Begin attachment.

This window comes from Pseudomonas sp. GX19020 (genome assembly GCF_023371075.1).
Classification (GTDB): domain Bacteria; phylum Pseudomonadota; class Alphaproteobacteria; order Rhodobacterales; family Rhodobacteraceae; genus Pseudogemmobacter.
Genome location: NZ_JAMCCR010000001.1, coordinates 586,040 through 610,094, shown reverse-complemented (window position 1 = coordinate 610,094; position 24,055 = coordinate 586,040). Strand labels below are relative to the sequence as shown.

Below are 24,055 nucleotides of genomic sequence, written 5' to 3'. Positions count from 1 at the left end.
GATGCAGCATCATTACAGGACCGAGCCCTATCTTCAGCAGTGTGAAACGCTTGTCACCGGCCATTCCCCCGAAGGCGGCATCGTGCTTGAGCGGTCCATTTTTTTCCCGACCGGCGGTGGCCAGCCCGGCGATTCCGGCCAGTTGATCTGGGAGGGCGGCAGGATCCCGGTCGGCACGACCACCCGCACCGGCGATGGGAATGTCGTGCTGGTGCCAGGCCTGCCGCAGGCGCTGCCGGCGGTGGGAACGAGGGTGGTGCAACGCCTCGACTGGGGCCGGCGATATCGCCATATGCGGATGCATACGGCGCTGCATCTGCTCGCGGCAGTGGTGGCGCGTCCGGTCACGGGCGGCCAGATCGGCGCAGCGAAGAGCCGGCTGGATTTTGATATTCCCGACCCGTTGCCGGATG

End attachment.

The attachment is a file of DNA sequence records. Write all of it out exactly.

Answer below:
This window comes from Pseudomonas sp. GX19020 (genome assembly GCF_023371075.1).
Classification (GTDB): domain Bacteria; phylum Pseudomonadota; class Alphaproteobacteria; order Rhodobacterales; family Rhodobacteraceae; genus Pseudogemmobacter.
Genome location: NZ_JAMCCR010000001.1, coordinates 586,040 through 610,094, shown reverse-complemented (window position 1 = coordinate 610,094; position 24,055 = coordinate 586,040). Strand labels below are relative to the sequence as shown.

Below are 24,055 nucleotides of genomic sequence, written 5' to 3'. Positions count from 1 at the left end.
GATGCAGCATCATTACAGGACCGAGCCCTATCTTCAGCAGTGTGAAACGCTTGTCACCGGCCATTCCCCCGAAGGCGGCATCGTGCTTGAGCGGTCCATTTTTTTCCCGACCGGCGGTGGCCAGCCCGGCGATTCCGGCCAGTTGATCTGGGAGGGCGGCAGGATCCCGGTCGGCACGACCACCCGCACCGGCGATGGGAATGTCGTGCTGGTGCCAGGCCTGCCGCAGGCGCTGCCGGCGGTGGGAACGAGGGTGGTGCAACGCCTCGACTGGGGCCGGCGATATCGCCATATGCGGATGCATACGGCGCTGCATCTGCTCGCGGCAGTGGTGGCGCGTCCGGTCACGGGCGGCCAGATCGGCGCAGCGAAGAGCCGGCTGGATTTTGATATTCCCGACCCGTTGCCGGATG